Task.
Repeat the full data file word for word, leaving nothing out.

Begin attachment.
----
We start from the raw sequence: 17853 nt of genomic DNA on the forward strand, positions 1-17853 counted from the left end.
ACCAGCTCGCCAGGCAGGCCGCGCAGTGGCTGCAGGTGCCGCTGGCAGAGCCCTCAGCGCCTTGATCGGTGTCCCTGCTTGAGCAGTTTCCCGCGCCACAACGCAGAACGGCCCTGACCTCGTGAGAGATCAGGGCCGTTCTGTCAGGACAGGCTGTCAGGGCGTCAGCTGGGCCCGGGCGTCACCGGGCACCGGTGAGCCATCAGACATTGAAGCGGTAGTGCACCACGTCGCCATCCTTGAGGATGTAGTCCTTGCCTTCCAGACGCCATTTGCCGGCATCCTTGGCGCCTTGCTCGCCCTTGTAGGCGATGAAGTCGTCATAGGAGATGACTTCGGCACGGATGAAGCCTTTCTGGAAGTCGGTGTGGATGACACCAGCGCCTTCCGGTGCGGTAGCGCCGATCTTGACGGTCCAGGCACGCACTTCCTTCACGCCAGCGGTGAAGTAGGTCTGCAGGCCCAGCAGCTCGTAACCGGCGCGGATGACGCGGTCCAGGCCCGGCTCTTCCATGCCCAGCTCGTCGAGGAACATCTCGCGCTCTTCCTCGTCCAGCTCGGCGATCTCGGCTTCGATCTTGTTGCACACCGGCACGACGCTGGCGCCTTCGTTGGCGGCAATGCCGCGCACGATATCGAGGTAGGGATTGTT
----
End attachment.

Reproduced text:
We start from the raw sequence: 17853 nt of genomic DNA on the forward strand, positions 1-17853 counted from the left end.
ACCAGCTCGCCAGGCAGGCCGCGCAGTGGCTGCAGGTGCCGCTGGCAGAGCCCTCAGCGCCTTGATCGGTGTCCCTGCTTGAGCAGTTTCCCGCGCCACAACGCAGAACGGCCCTGACCTCGTGAGAGATCAGGGCCGTTCTGTCAGGACAGGCTGTCAGGGCGTCAGCTGGGCCCGGGCGTCACCGGGCACCGGTGAGCCATCAGACATTGAAGCGGTAGTGCACCACGTCGCCATCCTTGAGGATGTAGTCCTTGCCTTCCAGACGCCATTTGCCGGCATCCTTGGCGCCTTGCTCGCCCTTGTAGGCGATGAAGTCGTCATAGGAGATGACTTCGGCACGGATGAAGCCTTTCTGGAAGTCGGTGTGGATGACACCAGCGCCTTCCGGTGCGGTAGCGCCGATCTTGACGGTCCAGGCACGCACTTCCTTCACGCCAGCGGTGAAGTAGGTCTGCAGGCCCAGCAGCTCGTAACCGGCGCGGATGACGCGGTCCAGGCCCGGCTCTTCCATGCCCAGCTCGTCGAGGAACATCTCGCGCTCTTCCTCGTCCAGCTCGGCGATCTCGGCTTCGATCTTGTTGCACACCGGCACGACGCTGGCGCCTTCGTTGGCGGCAATGCCGCGCACGATATCGAGGTAGGGATTGTT